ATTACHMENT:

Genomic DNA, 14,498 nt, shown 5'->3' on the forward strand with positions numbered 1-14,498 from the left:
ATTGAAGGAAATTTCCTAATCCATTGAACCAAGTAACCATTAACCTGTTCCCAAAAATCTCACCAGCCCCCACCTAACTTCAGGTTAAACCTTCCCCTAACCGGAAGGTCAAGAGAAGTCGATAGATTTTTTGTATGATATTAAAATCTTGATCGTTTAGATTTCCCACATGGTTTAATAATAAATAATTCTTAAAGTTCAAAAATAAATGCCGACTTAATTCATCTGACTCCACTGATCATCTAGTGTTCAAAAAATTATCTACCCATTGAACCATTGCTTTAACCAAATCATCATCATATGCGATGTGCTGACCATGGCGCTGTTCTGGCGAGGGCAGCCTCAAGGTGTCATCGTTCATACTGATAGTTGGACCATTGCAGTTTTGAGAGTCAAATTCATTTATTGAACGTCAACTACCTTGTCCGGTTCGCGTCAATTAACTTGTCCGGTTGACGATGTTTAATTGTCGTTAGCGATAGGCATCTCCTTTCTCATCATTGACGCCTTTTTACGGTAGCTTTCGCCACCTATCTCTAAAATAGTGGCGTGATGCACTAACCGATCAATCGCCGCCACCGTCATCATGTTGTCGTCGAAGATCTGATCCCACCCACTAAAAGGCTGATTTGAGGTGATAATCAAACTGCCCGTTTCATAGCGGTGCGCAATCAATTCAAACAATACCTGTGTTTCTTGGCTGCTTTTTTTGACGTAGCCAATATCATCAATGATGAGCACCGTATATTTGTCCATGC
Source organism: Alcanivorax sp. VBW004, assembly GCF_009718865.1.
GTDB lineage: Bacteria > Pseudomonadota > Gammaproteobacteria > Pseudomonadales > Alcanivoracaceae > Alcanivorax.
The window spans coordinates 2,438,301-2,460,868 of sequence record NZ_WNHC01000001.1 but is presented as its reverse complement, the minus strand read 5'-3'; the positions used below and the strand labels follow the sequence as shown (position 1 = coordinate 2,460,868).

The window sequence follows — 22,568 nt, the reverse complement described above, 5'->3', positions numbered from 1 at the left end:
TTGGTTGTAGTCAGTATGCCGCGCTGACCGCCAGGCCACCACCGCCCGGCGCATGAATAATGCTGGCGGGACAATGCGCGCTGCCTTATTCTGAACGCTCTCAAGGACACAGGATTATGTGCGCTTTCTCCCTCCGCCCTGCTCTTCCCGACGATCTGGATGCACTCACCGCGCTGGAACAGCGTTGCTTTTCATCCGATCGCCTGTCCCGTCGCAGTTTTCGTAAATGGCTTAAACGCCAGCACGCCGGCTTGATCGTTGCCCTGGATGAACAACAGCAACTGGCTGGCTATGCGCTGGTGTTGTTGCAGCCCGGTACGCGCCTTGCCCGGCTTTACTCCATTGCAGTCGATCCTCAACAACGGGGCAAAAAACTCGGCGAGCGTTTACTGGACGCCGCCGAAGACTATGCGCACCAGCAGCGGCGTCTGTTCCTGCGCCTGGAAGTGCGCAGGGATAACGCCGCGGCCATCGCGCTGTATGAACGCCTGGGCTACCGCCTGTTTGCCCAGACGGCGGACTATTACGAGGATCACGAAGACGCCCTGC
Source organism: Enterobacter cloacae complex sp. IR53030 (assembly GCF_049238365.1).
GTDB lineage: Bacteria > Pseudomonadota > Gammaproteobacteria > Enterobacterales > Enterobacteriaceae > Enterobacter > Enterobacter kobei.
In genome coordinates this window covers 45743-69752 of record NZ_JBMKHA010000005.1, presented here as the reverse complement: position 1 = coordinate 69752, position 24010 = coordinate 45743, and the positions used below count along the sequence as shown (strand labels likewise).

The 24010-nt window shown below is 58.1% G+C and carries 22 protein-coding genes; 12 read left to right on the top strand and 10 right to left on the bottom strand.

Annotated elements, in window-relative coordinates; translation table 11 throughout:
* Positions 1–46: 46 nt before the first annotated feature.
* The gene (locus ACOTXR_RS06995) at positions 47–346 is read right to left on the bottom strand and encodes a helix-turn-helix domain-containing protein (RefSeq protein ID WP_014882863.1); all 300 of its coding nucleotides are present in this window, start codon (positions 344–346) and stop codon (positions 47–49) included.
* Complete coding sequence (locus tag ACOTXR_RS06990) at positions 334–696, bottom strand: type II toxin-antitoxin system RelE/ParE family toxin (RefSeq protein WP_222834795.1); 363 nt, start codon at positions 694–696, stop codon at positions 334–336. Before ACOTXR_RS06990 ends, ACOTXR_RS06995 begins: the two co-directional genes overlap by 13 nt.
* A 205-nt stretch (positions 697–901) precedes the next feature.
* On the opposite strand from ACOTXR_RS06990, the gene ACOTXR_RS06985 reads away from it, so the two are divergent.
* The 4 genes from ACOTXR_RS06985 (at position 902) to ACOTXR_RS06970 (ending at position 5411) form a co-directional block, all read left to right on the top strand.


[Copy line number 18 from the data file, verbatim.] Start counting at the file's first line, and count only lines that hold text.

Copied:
* The 4 genes from ACOTXR_RS06985 (at position 902) to ACOTXR_RS06970 (ending at position 5411) form a co-directional block, all read left to right on the top strand.